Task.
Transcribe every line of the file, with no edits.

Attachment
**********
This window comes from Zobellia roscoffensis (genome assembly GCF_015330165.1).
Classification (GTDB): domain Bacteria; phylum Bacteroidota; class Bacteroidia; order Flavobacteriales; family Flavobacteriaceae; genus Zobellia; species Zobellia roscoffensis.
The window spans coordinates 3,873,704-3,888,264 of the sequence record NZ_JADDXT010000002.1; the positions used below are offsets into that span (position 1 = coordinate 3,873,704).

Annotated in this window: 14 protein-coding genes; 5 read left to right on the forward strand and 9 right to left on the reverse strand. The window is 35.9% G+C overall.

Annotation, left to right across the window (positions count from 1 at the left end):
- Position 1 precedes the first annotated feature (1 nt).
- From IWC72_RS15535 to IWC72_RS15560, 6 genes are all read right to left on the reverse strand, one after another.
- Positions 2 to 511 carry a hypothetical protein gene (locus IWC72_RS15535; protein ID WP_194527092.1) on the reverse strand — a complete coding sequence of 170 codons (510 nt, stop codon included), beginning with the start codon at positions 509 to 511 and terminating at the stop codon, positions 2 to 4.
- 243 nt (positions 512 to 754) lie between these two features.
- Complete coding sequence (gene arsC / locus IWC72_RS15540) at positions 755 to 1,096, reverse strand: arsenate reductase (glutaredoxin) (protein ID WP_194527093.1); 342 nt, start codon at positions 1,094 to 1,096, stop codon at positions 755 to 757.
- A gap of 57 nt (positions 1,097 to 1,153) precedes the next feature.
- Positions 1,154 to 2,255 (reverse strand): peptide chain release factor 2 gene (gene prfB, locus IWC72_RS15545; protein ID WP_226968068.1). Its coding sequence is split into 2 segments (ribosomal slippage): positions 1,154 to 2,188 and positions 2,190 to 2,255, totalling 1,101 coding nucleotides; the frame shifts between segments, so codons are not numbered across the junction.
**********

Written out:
This window comes from Zobellia roscoffensis (genome assembly GCF_015330165.1).
Classification (GTDB): domain Bacteria; phylum Bacteroidota; class Bacteroidia; order Flavobacteriales; family Flavobacteriaceae; genus Zobellia; species Zobellia roscoffensis.
The window spans coordinates 3,873,704-3,888,264 of the sequence record NZ_JADDXT010000002.1; the positions used below are offsets into that span (position 1 = coordinate 3,873,704).

Annotated in this window: 14 protein-coding genes; 5 read left to right on the forward strand and 9 right to left on the reverse strand. The window is 35.9% G+C overall.

Annotation, left to right across the window (positions count from 1 at the left end):
- Position 1 precedes the first annotated feature (1 nt).
- From IWC72_RS15535 to IWC72_RS15560, 6 genes are all read right to left on the reverse strand, one after another.
- Positions 2 to 511 carry a hypothetical protein gene (locus IWC72_RS15535; protein ID WP_194527092.1) on the reverse strand — a complete coding sequence of 170 codons (510 nt, stop codon included), beginning with the start codon at positions 509 to 511 and terminating at the stop codon, positions 2 to 4.
- 243 nt (positions 512 to 754) lie between these two features.
- Complete coding sequence (gene arsC / locus IWC72_RS15540) at positions 755 to 1,096, reverse strand: arsenate reductase (glutaredoxin) (protein ID WP_194527093.1); 342 nt, start codon at positions 1,094 to 1,096, stop codon at positions 755 to 757.
- A gap of 57 nt (positions 1,097 to 1,153) precedes the next feature.
- Positions 1,154 to 2,255 (reverse strand): peptide chain release factor 2 gene (gene prfB, locus IWC72_RS15545; protein ID WP_226968068.1). Its coding sequence is split into 2 segments (ribosomal slippage): positions 1,154 to 2,188 and positions 2,190 to 2,255, totalling 1,101 coding nucleotides; the frame shifts between segments, so codons are not numbered across the junction.